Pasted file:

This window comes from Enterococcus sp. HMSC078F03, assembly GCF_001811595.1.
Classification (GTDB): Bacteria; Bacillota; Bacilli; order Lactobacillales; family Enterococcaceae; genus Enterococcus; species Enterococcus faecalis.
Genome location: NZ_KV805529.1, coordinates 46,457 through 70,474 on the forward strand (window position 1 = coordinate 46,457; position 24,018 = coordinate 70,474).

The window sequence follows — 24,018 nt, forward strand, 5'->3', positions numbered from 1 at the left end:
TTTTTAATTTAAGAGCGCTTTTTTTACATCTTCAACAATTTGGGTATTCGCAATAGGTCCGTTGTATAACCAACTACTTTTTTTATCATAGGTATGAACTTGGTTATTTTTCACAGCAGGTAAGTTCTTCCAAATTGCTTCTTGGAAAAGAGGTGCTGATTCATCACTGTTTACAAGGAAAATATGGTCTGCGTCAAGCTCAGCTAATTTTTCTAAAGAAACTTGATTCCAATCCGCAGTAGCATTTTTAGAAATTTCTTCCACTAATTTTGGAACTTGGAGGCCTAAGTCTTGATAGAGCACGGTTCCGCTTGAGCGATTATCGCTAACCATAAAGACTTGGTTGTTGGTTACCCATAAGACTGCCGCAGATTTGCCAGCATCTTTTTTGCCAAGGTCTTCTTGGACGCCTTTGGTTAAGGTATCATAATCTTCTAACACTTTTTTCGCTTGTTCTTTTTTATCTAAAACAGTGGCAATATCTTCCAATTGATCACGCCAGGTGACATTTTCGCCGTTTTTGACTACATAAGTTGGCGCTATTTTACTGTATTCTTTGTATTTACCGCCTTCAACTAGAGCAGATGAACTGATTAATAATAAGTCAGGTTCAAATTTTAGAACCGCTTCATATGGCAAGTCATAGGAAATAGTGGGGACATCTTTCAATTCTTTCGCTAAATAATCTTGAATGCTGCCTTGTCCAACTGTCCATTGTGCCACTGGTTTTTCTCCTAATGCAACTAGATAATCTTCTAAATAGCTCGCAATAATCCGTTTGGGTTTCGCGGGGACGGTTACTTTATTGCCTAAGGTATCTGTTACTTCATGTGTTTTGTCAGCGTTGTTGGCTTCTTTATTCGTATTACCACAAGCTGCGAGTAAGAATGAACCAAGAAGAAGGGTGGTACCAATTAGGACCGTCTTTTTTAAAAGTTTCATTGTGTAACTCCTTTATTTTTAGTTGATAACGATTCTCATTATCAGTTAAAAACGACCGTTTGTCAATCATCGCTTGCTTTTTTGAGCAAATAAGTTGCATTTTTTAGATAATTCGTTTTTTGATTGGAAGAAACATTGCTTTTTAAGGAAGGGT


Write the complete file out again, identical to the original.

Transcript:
This window comes from Enterococcus sp. HMSC078F03, assembly GCF_001811595.1.
Classification (GTDB): Bacteria; Bacillota; Bacilli; order Lactobacillales; family Enterococcaceae; genus Enterococcus; species Enterococcus faecalis.
Genome location: NZ_KV805529.1, coordinates 46,457 through 70,474 on the forward strand (window position 1 = coordinate 46,457; position 24,018 = coordinate 70,474).

The window sequence follows — 24,018 nt, forward strand, 5'->3', positions numbered from 1 at the left end:
TTTTTAATTTAAGAGCGCTTTTTTTACATCTTCAACAATTTGGGTATTCGCAATAGGTCCGTTGTATAACCAACTACTTTTTTTATCATAGGTATGAACTTGGTTATTTTTCACAGCAGGTAAGTTCTTCCAAATTGCTTCTTGGAAAAGAGGTGCTGATTCATCACTGTTTACAAGGAAAATATGGTCTGCGTCAAGCTCAGCTAATTTTTCTAAAGAAACTTGATTCCAATCCGCAGTAGCATTTTTAGAAATTTCTTCCACTAATTTTGGAACTTGGAGGCCTAAGTCTTGATAGAGCACGGTTCCGCTTGAGCGATTATCGCTAACCATAAAGACTTGGTTGTTGGTTACCCATAAGACTGCCGCAGATTTGCCAGCATCTTTTTTGCCAAGGTCTTCTTGGACGCCTTTGGTTAAGGTATCATAATCTTCTAACACTTTTTTCGCTTGTTCTTTTTTATCTAAAACAGTGGCAATATCTTCCAATTGATCACGCCAGGTGACATTTTCGCCGTTTTTGACTACATAAGTTGGCGCTATTTTACTGTATTCTTTGTATTTACCGCCTTCAACTAGAGCAGATGAACTGATTAATAATAAGTCAGGTTCAAATTTTAGAACCGCTTCATATGGCAAGTCATAGGAAATAGTGGGGACATCTTTCAATTCTTTCGCTAAATAATCTTGAATGCTGCCTTGTCCAACTGTCCATTGTGCCACTGGTTTTTCTCCTAATGCAACTAGATAATCTTCTAAATAGCTCGCAATAATCCGTTTGGGTTTCGCGGGGACGGTTACTTTATTGCCTAAGGTATCTGTTACTTCATGTGTTTTGTCAGCGTTGTTGGCTTCTTTATTCGTATTACCACAAGCTGCGAGTAAGAATGAACCAAGAAGAAGGGTGGTACCAATTAGGACCGTCTTTTTTAAAAGTTTCATTGTGTAACTCCTTTATTTTTAGTTGATAACGATTCTCATTATCAGTTAAAAACGACCGTTTGTCAATCATCGCTTGCTTTTTTGAGCAAATAAGTTGCATTTTTTAGATAATTCGTTTTTTGATTGGAAGAAACATTGCTTTTTAAGGAAGGGT